Damsel in Distress
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Over this complex situation the mind of Keggs, the butler, played
like a searchlight. Keggs was a man of discernment and sagacity. He
had instinct and reasoning power. Instinct told him that Maud, all
unsuspecting the change that had taken place in Albert's attitude
toward her romance, would have continued to use the boy as a link
between herself and George: and reason, added to an intimate
knowledge of Albert, enabled him to see that the latter must
inevitably have betrayed her trust. He was prepared to bet a
hundred pounds that Albert had been given letters to deliver and
had destroyed them. So much was clear to Keggs. It only remained to
settle on some plan of action which would re-establish the broken
connection. Keggs did not conceal a tender heart beneath a rugged
exterior: he did not mourn over the picture of two loving fellow
human beings separated by a misunderstanding; but he did want to
win that sweepstake.

His position, of course, was delicate. He could not got to Maud and
beg her to confide in him. Maud would not understand his motives,
and might leap to the not unjustifiable conclusion that he had been
at the sherry. No! Men were easier to handle than women. As soon as
his duties would permit--and in the present crowded condition of
the house they were arduous--he set out for George's cottage.

"I trust I do not disturb or interrupt you, sir," he said, beaming
in the doorway like a benevolent high priest. He had doffed his
professional manner of austere disapproval, as was his Custom in
moments of leisure.

"Not at all," replied George, puzzled. "Was there anything . . .?"

"There was, sir."

"Come along in and sit down."

"I would not take the liberty, if it is all the same to you, sir. I
would prefer to remain standing."

There was a moment of uncomfortable silence. Uncomfortable, that is
to say, on the part of George, who was wondering if the butler
remembered having engaged him as a waiter only a few nights back.
Keggs himself was at his ease. Few things ruffled this man.

"Fine day," said George.

"Extremely, sir, but for the rain."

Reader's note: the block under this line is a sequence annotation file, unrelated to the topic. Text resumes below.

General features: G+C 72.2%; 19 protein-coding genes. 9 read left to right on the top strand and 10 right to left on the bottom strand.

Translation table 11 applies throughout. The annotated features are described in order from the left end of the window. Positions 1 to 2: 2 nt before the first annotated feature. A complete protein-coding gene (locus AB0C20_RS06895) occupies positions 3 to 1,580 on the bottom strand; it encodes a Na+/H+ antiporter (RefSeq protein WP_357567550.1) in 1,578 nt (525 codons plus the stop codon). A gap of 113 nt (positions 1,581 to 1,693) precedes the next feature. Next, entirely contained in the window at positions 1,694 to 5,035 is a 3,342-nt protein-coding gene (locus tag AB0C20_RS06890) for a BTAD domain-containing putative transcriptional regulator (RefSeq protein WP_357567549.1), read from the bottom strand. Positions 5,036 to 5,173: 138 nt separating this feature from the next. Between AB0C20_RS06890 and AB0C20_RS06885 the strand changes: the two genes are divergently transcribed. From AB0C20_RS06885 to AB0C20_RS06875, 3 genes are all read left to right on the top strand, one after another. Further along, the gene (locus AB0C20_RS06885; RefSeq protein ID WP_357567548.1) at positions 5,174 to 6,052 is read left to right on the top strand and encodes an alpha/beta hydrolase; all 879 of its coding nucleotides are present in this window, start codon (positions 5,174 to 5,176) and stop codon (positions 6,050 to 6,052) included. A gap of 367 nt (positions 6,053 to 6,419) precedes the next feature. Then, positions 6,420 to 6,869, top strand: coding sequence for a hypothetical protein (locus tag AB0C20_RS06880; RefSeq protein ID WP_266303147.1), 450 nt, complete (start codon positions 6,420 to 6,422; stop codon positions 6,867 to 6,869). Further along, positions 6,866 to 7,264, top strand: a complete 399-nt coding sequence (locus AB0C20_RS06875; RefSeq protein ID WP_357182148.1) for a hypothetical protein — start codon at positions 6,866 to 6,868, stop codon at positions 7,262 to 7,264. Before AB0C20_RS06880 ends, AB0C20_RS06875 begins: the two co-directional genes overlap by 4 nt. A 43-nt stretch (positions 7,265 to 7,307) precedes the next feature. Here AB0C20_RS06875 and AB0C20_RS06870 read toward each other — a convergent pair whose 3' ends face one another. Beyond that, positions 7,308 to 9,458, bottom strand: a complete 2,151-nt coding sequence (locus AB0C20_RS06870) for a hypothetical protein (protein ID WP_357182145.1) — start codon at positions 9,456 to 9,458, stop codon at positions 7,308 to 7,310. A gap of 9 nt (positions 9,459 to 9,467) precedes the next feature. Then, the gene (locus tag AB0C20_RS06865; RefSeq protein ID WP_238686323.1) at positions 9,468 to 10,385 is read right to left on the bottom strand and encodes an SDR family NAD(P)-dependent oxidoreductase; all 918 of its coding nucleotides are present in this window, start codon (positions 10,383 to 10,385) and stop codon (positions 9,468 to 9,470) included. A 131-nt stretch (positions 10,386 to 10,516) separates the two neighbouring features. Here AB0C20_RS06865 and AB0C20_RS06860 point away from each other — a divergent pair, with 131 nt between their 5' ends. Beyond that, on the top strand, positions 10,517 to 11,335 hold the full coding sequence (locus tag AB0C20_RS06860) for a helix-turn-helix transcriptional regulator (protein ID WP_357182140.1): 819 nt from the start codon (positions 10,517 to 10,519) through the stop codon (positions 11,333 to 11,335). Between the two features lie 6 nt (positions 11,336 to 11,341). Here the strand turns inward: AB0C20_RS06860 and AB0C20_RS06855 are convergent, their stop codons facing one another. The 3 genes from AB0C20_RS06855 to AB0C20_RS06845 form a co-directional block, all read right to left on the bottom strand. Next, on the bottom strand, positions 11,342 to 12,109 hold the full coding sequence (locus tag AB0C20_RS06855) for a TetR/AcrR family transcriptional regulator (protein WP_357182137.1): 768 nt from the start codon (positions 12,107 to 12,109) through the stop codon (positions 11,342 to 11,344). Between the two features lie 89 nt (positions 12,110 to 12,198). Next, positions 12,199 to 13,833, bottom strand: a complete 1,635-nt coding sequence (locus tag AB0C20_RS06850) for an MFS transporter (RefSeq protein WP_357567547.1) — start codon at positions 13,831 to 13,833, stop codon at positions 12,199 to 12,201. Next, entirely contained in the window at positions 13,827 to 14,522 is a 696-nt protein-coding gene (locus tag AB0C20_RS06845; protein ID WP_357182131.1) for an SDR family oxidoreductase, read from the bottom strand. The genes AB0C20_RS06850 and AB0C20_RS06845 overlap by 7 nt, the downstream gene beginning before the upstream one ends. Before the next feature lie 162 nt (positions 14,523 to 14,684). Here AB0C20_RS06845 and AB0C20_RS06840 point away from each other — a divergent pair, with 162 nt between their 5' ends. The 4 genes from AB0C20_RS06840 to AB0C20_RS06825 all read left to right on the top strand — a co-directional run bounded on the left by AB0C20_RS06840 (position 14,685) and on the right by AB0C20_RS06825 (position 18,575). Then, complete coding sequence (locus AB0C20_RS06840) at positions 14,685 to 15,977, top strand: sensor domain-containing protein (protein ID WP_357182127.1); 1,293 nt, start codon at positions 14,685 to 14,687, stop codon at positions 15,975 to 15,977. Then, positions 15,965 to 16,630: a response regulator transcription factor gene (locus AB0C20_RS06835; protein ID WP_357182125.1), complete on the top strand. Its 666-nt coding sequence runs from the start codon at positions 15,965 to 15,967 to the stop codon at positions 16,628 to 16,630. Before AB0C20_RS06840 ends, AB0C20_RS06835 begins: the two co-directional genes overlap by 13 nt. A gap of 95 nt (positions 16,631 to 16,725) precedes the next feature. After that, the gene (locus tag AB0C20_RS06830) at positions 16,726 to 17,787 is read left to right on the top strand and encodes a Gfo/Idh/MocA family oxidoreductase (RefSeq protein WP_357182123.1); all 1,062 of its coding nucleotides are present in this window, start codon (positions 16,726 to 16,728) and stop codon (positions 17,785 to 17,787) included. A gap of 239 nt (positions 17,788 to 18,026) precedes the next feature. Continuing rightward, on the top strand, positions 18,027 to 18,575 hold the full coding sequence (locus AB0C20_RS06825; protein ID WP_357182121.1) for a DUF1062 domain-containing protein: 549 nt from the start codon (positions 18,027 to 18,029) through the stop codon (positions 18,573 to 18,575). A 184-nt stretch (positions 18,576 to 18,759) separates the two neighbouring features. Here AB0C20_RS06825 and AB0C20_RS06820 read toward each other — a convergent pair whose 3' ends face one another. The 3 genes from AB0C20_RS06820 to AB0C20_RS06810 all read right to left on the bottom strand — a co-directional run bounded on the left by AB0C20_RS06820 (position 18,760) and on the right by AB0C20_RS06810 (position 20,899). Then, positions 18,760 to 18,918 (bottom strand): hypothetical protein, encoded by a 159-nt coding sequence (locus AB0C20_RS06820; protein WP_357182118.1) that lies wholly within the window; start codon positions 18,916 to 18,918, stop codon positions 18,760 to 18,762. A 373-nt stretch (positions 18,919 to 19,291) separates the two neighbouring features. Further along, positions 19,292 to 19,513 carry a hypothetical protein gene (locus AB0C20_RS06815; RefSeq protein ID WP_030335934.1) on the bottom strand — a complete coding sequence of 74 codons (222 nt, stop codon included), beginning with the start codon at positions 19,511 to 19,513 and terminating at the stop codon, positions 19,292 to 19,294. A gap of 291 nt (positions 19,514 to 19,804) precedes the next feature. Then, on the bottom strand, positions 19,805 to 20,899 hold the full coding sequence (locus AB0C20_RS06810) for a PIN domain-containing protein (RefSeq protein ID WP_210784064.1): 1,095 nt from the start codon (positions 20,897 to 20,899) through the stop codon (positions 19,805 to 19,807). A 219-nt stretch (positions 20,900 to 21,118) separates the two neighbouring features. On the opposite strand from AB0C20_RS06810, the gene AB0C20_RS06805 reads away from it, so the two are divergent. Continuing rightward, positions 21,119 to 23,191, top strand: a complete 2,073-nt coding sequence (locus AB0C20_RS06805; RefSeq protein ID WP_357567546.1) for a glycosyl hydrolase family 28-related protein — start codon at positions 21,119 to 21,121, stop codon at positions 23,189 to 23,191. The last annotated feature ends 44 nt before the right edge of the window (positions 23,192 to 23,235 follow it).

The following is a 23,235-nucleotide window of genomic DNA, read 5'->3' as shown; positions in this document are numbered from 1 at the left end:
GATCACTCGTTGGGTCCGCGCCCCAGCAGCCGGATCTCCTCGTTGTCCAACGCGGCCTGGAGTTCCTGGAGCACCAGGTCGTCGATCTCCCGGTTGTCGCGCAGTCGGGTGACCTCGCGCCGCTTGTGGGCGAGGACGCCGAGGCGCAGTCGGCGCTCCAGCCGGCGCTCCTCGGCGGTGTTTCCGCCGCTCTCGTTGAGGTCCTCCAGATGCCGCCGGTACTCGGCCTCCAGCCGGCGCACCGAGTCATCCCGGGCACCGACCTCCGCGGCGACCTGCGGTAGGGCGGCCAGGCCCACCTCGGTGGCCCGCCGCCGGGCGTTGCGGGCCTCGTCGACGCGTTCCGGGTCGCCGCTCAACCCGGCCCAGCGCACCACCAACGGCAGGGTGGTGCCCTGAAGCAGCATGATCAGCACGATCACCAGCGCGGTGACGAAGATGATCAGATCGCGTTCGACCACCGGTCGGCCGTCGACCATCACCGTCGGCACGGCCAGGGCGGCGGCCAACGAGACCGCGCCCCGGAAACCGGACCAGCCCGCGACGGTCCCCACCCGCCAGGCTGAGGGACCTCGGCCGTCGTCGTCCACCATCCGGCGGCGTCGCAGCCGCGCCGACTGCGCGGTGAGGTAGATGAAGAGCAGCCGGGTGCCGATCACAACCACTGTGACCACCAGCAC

"Oh, is it raining?"

"Sharp downpour, sir."

"Good for the crops," said George.

"So one would be disposed to imagine, sir."

Silence fell again. The rain dripped from the eaves.

"If I might speak freely, sir.. .?" said Keggs.

"Sure. Shoot!"

"I beg your pardon, sir?"

"I mean, yes. Go ahead!"

The butler cleared his throat.

"Might I begin by remarking that your little affair of the 'eart,
if I may use the expression, is no secret in the Servants' 'All? I
'ave no wish to seem to be taking a liberty or presuming, but I
should like to intimate that the Servants' 'All is aware of the

"You don't have to tell me that," said George coldly. "I know all
about the sweepstake."

A flicker of embarrassment passed over the butler's large, smooth
face--passed, and was gone.

"I did not know that you 'ad been apprised of that little matter,
sir. But you will doubtless understand and appreciate our point of
view. A little sporting flutter--nothing more--designed to
halleviate the monotony of life in the country."

"Oh, don't apologize," said George, and was reminded of a point
which had exercised him a little from time to time since his vigil
on the balcony. "By the way, if it isn't giving away secrets, who
drew Plummer?"


"Which of you drew a man named Plummer in the sweep?"

"I rather fancy, sir," Keggs' brow wrinkled in thought, "I rather
fancy it was one of the visiting gentlemen's gentlemen. I gave the
point but slight attention at the time. I did not fancy Mr.
Plummer's chances. It seemed to me that Mr. Plummer was a
negligible quantity."

"Your knowledge of form was sound. Plummer's out!"

"Indeed, sir! An amiable young gentleman, but lacking in many of
the essential qualities. Perhaps he struck you that way, sir?"

"I never met him. Nearly, but not quite!"

"It entered my mind that you might possibly have encountered Mr.
Plummer on the night of the ball, sir."

"Ah, I was wondering if you remembered me!"

"I remember you perfectly, sir, and it was the fact that we had
already met in what one might almost term a social way that
emboldened me to come 'ere today and offer you my services as a
hintermediary, should you feel disposed to avail yourself of them."

George was puzzled.

"Your services?"

"Precisely, sir. I fancy I am in a position to lend you what might
be termed an 'elping 'and."

"But that's remarkably altruistic of you, isn't it?"


"I say that is very generous of you. Aren't you forgetting that you
drew Mr. Byng?"

The butler smiled indulgently.

"You are not quite abreast of the progress of events, sir. Since
the original drawing of names, there 'as been a trifling
hadjustment. The boy Albert now 'as Mr. Byng and I 'ave you, sir. A
little amicable arrangement informally conducted in the scullery on
the night of the ball."


"On my part, entirely so."

George began to understand certain things that had been perplexing
to him.

"Then all this while. . .?"

"Precisely, sir. All this while 'er ladyship, under the impression
that the boy Albert was devoted to 'er cause, has no doubt been
placing a misguided confidence in 'im . . . The little blighter!"
said Keggs, abandoning for a moment his company manners and
permitting vehemence to take the place of polish. "I beg your
pardon for the expression, sir," he added gracefully. "It escaped
me inadvertently."

"You think that Lady Maud gave Albert a letter to give to me, and
that he destroyed it?"

"Such, I should imagine, must undoubtedly have been the case. The
boy 'as no scruples, no scruples whatsoever."

"Good Lord!"

"I appreciate your consternation, sir."

"That must be exactly what has happened."